Foreign minister informs Russian counterpart about IOK crisis

Published: August 14, 2019
Shah Mehmood Qureshi meets Sergey Viktorovich Lavrov in New York on the sidelines of the UNGA. PHOTO: EXPRESS/FILE

Shah Mehmood Qureshi meets Sergey Viktorovich Lavrov in New York on the sidelines of the UNGA. PHOTO: EXPRESS/FILE

ISLAMABAD: Foreign Minister Shah Mehmood Qureshi on Wednesday spoke with his Russian counterpart Sergey Lavrov on the phone to inform him about the humanitarian crisis in Occupied Jammu and Kashmir.

Qureshi said the Indian government, through its unconstitutional steps, was trying to change the demographic structure of the occupied territory and its unilateral measures were not only against the UN Security Council resolutions but also violated international laws.

He added that the recent Indian move of stripping the disputed territory of its semi-autonomous status could prove to be a severe threat to the peace and stability of the region.

Qureshi informed his Russian counterpart about the difficulties being faced by the residents of the occupied valley because of the continuous curfew and communications blockade imposed there by the Indian government for the last 10 days.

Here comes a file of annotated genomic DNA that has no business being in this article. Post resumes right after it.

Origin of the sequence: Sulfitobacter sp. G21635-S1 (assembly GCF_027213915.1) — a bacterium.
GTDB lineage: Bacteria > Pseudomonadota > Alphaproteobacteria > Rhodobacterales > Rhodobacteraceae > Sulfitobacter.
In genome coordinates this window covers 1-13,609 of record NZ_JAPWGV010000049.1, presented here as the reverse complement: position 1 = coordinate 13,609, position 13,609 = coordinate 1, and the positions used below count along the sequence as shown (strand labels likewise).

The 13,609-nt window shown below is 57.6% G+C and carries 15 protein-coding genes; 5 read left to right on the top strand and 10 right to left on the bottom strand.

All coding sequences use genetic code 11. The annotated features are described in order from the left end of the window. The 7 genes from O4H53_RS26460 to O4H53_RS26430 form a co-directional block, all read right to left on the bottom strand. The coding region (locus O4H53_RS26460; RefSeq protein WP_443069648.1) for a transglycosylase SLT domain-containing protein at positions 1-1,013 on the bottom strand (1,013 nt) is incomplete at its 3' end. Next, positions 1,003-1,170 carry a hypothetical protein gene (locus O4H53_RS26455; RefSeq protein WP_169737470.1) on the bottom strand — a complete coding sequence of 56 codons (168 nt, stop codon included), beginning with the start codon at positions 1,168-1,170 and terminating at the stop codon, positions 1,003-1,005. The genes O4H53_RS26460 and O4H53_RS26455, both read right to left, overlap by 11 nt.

PM vows painful reprisal while revealing India planning to attack AJK

He added that the increasing aggression of the Indian security forces against unarmed civilians might push the region towards further deterioration of peace.

Qureshi also told his counterpart of the letter written recently to the UN Security Council president in which a demand to summon an emergency session of the council had been made.

The Russian foreign minister said his country was closely monitoring the situation and stressed the need for resolving the outstanding issues with India through dialogue.

Both ministers agreed to maintain contacts for the peace and stability of the region.

Muslims in Indian Occupied Kashmir spent Eidul Azha in a security lockdown, unable to call their friends and relatives.

Pakistan has formally requested an emergency meeting of the UN Security Council against the illegal moves by India to change the status quo in the region.

The Hindu nationalist government in New Delhi seeks to snuff out opposition to its move to impose tighter central control over the disputed region.

Tens of thousands of troop reinforcements have been deployed to Srinagar and other towns and villages, turning the picturesque city into a deserted warren of barbed wire and barricades.

Occupation authorities had eased restrictions temporarily on Sunday to let residents buy food and supplies for Eid. But security was tightened again after sporadic protests involving hundreds of people during the day, residents said.

Police vans roamed the streets late on Sunday ordering people to stay indoors.

For Eid on Monday, the Himalayan region’s biggest mosque, the Jama Masjid, was ordered shut and people were only allowed to pray in smaller local mosques so that no big crowds could gather, witnesses said.

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